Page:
At one time or another over last several years we have all heard someone reference the Trueblood case (Trueblood v. DSHS, 101 F. Supp. 3d 1010 (W.D. Wash. 2015). In Washington state, there is what many are referring to as a mental health crisis. The demand for mental health services is much greater than what is available in the community – and that includes a shortage of competency evaluation and restoration services.

Why would someone need a competency evaluation or restoration services? 

Individuals charged with crimes have a constitutional right to assist in their own defense. However, if a court believes that the individual will be unable to assist in his or her own defense because of a mental disability, the court will place a hold on the criminal case while an evaluation is completed to determine the individual’s competency.

If the individual is found competent pursuant to the evaluation, he or she is returned to stand trial. But, if the individual is found not competent, the court will order the defendant to receive mental health treatment to restore competency.

What is bringing this to the forefront?

In 2014 the state was sued in federal district court in the Trueblood case and in April 2015, a federal court found that the Department of Social and Health Services (DSHS) was liable for imposing excessive wait times on in-custody defendants who were ordered to receive competency evaluation and restoration services.

The court ordered the State to provide court-ordered competency evaluations within 14 days and move individuals into treatment facilities within seven days. In 2017 the court found the State in contempt for continued noncompliance (continually taking too long to provide competency evaluation and restoration services) and assessed over $83 million in fines before the State reached a settlement with the plaintiffs which was ultimately approved in December 2018.

What does the settlement say?

The Trueblood settlement requires the State to take numerous actions that are expected to speed up the delivery of competency evaluation and restoration services. For the 2019 legislative session specifically, the settlement obligates the State to reduce the number of people ordered to receive competency evaluation and restoration services. (The wait times as of January 31, 2019 for in-custody defendants is 13 days for competency evaluations in jail, 28.5 days for transportation to facilities for competency evaluations, and 42.8 days for transportation to a facility to obtain competency restoration.)

What is the 2019 legislature doing?

The legislature has introduced companion bills, SB 5444 and HB 1513, that attempt to address the Trueblood settlement agreement. 2SSB 5444, which passed out of the Senate on March 7th, does several things. It establishes forensic navigators who are employed or contracted by DSHS to assist individuals referred for competency evaluations to navigate the forensic process and provide information to the court to support diversion or placement in outpatient competency restoration.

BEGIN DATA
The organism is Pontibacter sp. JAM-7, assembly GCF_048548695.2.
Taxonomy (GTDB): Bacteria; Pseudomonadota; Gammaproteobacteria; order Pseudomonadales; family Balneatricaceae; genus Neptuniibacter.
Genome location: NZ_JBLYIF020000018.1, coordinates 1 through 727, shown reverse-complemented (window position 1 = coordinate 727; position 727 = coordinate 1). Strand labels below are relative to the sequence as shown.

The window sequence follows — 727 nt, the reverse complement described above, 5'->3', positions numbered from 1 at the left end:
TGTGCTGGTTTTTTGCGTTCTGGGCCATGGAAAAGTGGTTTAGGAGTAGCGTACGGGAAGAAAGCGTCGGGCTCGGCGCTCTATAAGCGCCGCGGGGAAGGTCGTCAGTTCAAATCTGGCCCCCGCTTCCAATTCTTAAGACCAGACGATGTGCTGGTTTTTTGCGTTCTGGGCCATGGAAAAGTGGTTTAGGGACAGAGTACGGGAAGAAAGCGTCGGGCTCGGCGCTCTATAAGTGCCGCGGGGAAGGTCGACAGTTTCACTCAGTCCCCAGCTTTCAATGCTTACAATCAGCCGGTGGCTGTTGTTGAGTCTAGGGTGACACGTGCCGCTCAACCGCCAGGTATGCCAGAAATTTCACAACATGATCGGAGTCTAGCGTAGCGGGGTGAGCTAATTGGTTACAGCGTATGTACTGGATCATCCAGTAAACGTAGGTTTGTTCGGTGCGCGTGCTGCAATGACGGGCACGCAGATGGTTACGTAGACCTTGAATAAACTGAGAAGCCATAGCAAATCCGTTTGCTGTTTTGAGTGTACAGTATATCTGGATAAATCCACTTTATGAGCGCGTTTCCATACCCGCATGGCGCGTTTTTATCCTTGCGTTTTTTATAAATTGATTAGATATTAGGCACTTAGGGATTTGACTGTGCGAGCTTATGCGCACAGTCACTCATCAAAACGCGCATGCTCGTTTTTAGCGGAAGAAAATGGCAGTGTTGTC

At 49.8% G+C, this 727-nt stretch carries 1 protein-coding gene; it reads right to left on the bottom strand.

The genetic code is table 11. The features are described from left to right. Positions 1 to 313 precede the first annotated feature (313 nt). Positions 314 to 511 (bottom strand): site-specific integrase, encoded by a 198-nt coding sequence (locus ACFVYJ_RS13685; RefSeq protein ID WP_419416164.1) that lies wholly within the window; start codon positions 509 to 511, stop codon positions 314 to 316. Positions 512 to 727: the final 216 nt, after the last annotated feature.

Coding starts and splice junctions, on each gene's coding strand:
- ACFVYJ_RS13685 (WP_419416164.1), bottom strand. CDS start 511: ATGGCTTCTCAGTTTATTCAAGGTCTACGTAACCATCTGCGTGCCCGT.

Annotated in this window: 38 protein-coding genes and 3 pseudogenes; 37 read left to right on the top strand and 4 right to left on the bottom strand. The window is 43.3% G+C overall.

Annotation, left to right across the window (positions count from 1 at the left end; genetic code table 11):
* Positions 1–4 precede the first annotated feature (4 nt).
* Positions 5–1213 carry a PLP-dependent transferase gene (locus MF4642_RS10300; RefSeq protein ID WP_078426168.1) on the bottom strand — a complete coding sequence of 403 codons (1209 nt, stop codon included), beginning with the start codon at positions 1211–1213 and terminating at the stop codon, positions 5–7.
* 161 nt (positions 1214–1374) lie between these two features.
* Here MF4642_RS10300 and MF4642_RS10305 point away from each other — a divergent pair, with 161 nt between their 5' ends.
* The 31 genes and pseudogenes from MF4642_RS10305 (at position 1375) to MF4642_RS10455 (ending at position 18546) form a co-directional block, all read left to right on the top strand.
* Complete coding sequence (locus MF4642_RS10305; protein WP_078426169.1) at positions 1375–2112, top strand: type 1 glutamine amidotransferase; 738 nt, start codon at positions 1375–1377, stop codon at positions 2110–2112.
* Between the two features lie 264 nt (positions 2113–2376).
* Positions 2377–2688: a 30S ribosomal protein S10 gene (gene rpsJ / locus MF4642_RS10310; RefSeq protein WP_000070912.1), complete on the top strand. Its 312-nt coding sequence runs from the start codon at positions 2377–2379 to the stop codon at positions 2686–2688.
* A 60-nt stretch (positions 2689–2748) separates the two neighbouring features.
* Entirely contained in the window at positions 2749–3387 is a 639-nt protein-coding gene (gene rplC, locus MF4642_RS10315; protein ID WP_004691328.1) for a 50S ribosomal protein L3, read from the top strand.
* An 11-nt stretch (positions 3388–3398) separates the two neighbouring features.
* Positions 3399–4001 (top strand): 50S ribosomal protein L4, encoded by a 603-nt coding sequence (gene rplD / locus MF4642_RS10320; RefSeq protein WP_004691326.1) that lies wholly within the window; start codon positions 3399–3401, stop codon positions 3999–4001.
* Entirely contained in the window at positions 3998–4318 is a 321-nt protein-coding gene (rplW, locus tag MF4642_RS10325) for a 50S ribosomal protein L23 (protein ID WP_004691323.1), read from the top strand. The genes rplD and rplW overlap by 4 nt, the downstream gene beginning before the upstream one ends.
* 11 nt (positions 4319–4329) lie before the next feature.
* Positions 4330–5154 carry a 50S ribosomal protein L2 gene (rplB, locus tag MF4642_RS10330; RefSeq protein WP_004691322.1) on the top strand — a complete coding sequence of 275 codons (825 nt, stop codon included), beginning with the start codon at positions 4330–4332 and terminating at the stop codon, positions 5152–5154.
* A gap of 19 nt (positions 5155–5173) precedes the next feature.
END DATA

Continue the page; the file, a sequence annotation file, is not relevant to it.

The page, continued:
They may also help coordinate community services for those ordered to receive outpatient competency restoration. The bill also expands police authority to divert individuals to treatment, rather than criminal prosecution, to include those believed to have committed any crime, subject to law enforcement guidelines.

It provides guidelines and restrictions pertaining to outpatient competency restoration. It also restricts competency restoration for misdemeanants to circumstances in which the prosecutor proactively moves for competency restoration and proves by a preponderance of the evidence that there is a compelling state interest to restore the individual’s competence.

How will this be rolled out? According to the State, this bill will be rolled out in phases. The first phase will provide funding for and apply to Pierce, Spokane, Clark, Lewis, Okanogan, Adams, Stevens, Ferry, Pend Oreille, and Lincoln counties. The second phase applies solely to King County. The third, and final phase would apply to the remaining counties if there is money remaining or funding provided.


October 19, 2017 –

August 15, 2016 –

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April 2, 2015 –

September 12, 2014 –


Seattle Times: After paying $83million in fines, Washington settles jail mental-health lawsuit. (December 12, 2018)

The Olympian: With $50M in fines piled up over help for mentally ill, that state is seeking a settlement. (February 19, 2018)

The News Tribune: Contempt order and more fines for state agency slow to provide mental-health evaluations (October 26, 2017)

The Seattle Times: Judge holds Washington state mental-health agency in contempt, orders fines. (October 25, 2017)

The Spokesman: Judge holds Washington state mental health agency in contempt, orders fines. (October 25, 2017)

The Spokesman: Federal judge scolds state for treatment of mentally ill. (February 17, 2017)

The Lewiston Tribune: State accrues $7.5M in contempt fines. (Decemeber 22, 2016)

The Seattle PI: State pays thousands in fines as jailed patients wait in limbo (Decemeber 16, 2016)

The Spokesman: Judge gives Washington mental hospitals more time to fix programs (February 9, 2016)